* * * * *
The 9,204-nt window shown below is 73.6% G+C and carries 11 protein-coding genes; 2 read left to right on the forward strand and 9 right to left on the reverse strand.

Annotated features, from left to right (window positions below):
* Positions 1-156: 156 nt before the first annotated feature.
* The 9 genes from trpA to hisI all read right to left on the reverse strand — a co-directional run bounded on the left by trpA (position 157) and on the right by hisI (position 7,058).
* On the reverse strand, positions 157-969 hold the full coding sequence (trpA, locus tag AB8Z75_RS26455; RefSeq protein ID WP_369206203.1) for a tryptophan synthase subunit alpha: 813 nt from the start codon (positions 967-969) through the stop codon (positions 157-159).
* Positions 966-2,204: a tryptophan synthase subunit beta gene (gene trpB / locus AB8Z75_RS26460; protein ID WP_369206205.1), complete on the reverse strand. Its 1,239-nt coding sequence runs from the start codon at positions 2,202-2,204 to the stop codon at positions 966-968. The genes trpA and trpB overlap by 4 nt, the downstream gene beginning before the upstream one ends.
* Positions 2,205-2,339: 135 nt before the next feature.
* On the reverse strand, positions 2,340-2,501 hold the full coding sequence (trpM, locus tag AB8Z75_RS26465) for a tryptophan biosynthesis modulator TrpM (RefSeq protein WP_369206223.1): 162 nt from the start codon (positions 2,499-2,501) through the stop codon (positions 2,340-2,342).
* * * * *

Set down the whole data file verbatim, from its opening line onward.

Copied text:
The 9,204-nt window shown below is 73.6% G+C and carries 11 protein-coding genes; 2 read left to right on the forward strand and 9 right to left on the reverse strand.

Annotated features, from left to right (window positions below):
* Positions 1-156: 156 nt before the first annotated feature.
* The 9 genes from trpA to hisI all read right to left on the reverse strand — a co-directional run bounded on the left by trpA (position 157) and on the right by hisI (position 7,058).
* On the reverse strand, positions 157-969 hold the full coding sequence (trpA, locus tag AB8Z75_RS26455; RefSeq protein ID WP_369206203.1) for a tryptophan synthase subunit alpha: 813 nt from the start codon (positions 967-969) through the stop codon (positions 157-159).
* Positions 966-2,204: a tryptophan synthase subunit beta gene (gene trpB / locus AB8Z75_RS26460; protein ID WP_369206205.1), complete on the reverse strand. Its 1,239-nt coding sequence runs from the start codon at positions 2,202-2,204 to the stop codon at positions 966-968. The genes trpA and trpB overlap by 4 nt, the downstream gene beginning before the upstream one ends.
* Positions 2,205-2,339: 135 nt before the next feature.
* On the reverse strand, positions 2,340-2,501 hold the full coding sequence (trpM, locus tag AB8Z75_RS26465) for a tryptophan biosynthesis modulator TrpM (RefSeq protein WP_369206223.1): 162 nt from the start codon (positions 2,499-2,501) through the stop codon (positions 2,340-2,342).